Scary as it might seem, this is not the plot for the latest B-rate dystopian novel available at a bookstore near you. This is your life.
The conservative National Review published an article Thursday with the aforementioned title in which author Michael Taube explains how Dave Chappelle came to have “his share of conservative fans.”
It is just one article, but the piece feels like the climax of what has been an odd few days for Chappelle. Since Netflix released two of his specials last Tuesday ― his first since 2004’s “For What It’s Worth” ― the comedian has faced criticism for comments made in them about the LGBTQ community and sexual assault.
Of Bill Cosby, he joked, “He rapes, but he saves.” Of the “Q” in “LGBTQ,” he said, “It’s for gay dudes that don’t know they’re gay.” He laughed about missing Bruce Jenner and pronouns and transgender women “tricking” people into having sex with them.
The comments angered many left-leaning Americans, leading to headlines like “A Study on How Dave Chappelle Isn’t Nailing 2017,” “The World Changed, but Dave Chappelle Didn’t,” and “Dave Chappelle’s Disappointing Reliance on Easy Provocation.”
“Chappelle’s reputation rests heavily on the notion that he’s smarter and funnier than anyone else in the game. This … is not smart. It’s ignorant. It’s lazy. It’s cruel,” wrote Seth Simons in Paste. “If Chappelle indeed made $20 million for each of these specials, then he made $1.7 million to call someone a tranny.”
Meanwhile, conservative publications like the National Review have celebrated him. The website ChicksOnTheRight.com ran the headline, “Dave Chappelle Lays Down A Truth Bomb About Planned Parenthood.” Tweets like this happened:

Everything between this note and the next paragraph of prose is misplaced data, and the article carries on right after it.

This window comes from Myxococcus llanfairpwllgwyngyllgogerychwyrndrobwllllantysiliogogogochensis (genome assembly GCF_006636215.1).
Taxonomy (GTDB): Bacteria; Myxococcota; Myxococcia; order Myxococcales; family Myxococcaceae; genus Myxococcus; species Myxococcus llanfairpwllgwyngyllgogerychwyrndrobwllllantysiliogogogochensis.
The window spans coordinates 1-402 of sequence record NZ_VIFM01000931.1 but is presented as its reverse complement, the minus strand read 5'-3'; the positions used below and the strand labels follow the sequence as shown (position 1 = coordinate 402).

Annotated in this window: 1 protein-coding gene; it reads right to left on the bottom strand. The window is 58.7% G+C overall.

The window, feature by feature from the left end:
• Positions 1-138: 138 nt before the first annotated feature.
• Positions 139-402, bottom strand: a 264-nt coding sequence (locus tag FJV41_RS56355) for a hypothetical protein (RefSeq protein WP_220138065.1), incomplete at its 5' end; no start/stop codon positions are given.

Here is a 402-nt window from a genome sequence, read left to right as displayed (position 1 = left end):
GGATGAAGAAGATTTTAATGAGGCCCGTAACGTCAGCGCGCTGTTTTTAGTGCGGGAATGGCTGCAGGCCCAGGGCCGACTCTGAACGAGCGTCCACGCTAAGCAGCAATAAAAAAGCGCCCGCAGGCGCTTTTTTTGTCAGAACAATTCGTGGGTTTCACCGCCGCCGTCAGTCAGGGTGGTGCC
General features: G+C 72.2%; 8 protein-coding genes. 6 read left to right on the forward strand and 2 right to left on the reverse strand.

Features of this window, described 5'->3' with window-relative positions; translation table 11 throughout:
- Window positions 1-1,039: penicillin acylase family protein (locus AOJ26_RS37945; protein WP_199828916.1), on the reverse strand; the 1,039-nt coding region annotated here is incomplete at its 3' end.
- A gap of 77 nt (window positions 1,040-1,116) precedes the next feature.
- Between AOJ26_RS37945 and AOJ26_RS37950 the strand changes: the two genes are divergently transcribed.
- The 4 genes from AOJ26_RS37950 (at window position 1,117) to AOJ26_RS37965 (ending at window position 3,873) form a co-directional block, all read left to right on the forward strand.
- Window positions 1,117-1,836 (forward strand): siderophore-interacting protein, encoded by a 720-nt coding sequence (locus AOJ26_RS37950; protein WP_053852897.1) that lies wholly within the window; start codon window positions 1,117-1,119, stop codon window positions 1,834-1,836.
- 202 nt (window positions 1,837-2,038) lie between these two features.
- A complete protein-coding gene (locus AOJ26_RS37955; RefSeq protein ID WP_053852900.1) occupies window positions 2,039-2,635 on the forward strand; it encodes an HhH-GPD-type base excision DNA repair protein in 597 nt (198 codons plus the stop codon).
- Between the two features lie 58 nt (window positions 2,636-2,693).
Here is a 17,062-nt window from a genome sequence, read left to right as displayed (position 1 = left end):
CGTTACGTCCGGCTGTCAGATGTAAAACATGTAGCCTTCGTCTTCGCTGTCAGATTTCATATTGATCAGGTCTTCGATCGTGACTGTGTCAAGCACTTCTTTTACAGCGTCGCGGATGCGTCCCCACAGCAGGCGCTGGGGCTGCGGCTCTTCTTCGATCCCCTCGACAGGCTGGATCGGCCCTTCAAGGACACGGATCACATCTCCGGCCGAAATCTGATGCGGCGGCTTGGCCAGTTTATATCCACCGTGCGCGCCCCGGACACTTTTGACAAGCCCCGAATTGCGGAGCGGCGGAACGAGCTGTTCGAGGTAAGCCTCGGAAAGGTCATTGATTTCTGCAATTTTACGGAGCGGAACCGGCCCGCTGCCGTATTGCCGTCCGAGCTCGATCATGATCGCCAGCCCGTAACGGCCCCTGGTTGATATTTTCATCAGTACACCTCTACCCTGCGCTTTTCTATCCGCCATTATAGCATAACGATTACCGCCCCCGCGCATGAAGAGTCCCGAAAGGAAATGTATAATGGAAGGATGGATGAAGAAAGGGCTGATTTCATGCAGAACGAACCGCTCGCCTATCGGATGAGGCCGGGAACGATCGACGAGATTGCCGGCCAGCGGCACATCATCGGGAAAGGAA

The push on the right to claim Chappelle didn’t start last week. Before the election, the conservative New York Observer ran the headline “Dave Chappelle Defends Trump, Rips Clinton: ‘She’s Not Right and We All Know It.’” When TMZ later asked him about it, he angrily stated, “Jesus Christ, I’m not a Trump supporter!”
It’s an odd turn of events for man who was once something of a hero to the left, or at least one of its voices. As recently as last November, he arrived at “Saturday Night Live” just days removed from the election and gave a stirring monologue about the then-president-elect. In March, he showed up at his village council meeting in Yellow Springs, Ohio, and called for a more progressive police force.
Yet here we are. It is 2017, and Dave Chappelle, due to his trouble keeping up with the world around him, has ostracized himself from his base, and started to gain a new one entirely on his right. What a world.
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